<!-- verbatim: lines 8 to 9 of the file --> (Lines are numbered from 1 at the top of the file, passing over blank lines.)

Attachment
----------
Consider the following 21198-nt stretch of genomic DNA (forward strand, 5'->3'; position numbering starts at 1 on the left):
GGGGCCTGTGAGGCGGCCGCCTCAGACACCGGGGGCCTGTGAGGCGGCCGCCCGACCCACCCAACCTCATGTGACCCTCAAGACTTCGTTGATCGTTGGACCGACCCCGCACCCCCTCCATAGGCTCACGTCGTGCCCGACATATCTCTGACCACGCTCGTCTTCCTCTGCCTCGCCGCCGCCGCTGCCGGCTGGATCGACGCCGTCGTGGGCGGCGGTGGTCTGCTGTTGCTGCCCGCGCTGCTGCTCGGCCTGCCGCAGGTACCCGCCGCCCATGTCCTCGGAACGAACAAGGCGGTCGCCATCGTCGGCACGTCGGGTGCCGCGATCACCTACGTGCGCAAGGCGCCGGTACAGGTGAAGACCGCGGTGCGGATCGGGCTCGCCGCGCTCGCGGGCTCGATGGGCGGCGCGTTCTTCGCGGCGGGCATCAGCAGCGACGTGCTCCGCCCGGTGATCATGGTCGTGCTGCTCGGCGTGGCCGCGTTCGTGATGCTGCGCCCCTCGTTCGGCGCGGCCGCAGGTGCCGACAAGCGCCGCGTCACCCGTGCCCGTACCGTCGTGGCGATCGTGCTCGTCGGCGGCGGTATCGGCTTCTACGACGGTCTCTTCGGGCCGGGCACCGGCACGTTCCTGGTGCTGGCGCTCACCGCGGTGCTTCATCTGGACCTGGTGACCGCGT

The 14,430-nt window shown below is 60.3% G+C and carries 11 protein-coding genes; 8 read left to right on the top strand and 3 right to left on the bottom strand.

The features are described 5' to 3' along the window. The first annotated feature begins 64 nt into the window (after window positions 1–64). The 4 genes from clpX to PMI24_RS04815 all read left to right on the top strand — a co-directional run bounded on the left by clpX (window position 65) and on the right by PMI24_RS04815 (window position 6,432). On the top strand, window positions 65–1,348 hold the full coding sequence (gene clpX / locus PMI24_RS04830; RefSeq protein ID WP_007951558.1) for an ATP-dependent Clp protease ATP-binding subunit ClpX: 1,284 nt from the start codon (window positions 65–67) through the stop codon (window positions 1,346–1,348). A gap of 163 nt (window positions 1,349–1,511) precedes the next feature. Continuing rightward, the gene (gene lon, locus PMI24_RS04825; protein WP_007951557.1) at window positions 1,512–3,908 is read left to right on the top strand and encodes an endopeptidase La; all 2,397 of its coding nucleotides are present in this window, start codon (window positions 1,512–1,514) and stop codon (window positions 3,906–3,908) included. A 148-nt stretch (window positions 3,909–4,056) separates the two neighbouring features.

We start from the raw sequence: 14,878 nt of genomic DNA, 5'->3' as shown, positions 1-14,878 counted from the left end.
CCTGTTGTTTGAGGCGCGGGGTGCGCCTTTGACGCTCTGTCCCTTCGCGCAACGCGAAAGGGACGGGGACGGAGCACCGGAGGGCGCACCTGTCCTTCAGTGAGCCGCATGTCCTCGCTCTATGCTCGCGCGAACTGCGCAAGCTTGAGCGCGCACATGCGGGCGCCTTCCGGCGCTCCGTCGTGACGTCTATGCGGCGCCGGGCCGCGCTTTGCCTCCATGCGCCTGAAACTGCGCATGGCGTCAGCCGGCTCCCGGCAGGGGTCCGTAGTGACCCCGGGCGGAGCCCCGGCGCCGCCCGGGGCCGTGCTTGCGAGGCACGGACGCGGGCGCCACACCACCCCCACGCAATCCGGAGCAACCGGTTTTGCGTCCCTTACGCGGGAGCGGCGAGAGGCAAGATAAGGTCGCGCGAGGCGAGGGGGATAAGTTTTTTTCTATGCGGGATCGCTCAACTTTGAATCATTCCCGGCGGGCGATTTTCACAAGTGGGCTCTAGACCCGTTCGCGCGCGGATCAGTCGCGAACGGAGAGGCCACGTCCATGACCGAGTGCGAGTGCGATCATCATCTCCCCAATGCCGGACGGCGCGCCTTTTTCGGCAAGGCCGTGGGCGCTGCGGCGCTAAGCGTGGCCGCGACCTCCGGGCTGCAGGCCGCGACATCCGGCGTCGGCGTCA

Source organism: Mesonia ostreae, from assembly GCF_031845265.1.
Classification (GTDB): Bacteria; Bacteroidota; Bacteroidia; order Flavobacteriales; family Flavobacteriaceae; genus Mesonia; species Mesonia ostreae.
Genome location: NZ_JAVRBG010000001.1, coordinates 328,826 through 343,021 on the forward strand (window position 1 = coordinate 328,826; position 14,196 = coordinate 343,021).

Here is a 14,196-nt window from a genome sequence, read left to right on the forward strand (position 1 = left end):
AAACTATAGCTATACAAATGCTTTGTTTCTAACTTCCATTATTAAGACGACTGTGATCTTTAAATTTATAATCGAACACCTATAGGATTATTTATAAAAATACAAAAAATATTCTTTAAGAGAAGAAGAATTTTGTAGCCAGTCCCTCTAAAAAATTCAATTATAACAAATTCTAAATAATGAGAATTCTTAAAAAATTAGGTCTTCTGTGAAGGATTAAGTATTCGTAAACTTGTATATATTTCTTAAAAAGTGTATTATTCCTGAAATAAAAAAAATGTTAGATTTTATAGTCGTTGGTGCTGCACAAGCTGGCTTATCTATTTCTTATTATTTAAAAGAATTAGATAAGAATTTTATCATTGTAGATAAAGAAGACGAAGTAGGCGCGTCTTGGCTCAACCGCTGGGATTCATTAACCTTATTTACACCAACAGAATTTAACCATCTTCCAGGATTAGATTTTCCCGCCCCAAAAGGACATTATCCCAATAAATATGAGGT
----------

Classification (GTDB): Bacteria; Bacteroidota; Bacteroidia; order Flavobacteriales; family Flavobacteriaceae; genus Mesonia; species Mesonia ostreae.
Genome location: NZ_JAVRBG010000001.1, coordinates 328,826 through 343,021 on the forward strand (window position 1 = coordinate 328,826; position 14,196 = coordinate 343,021).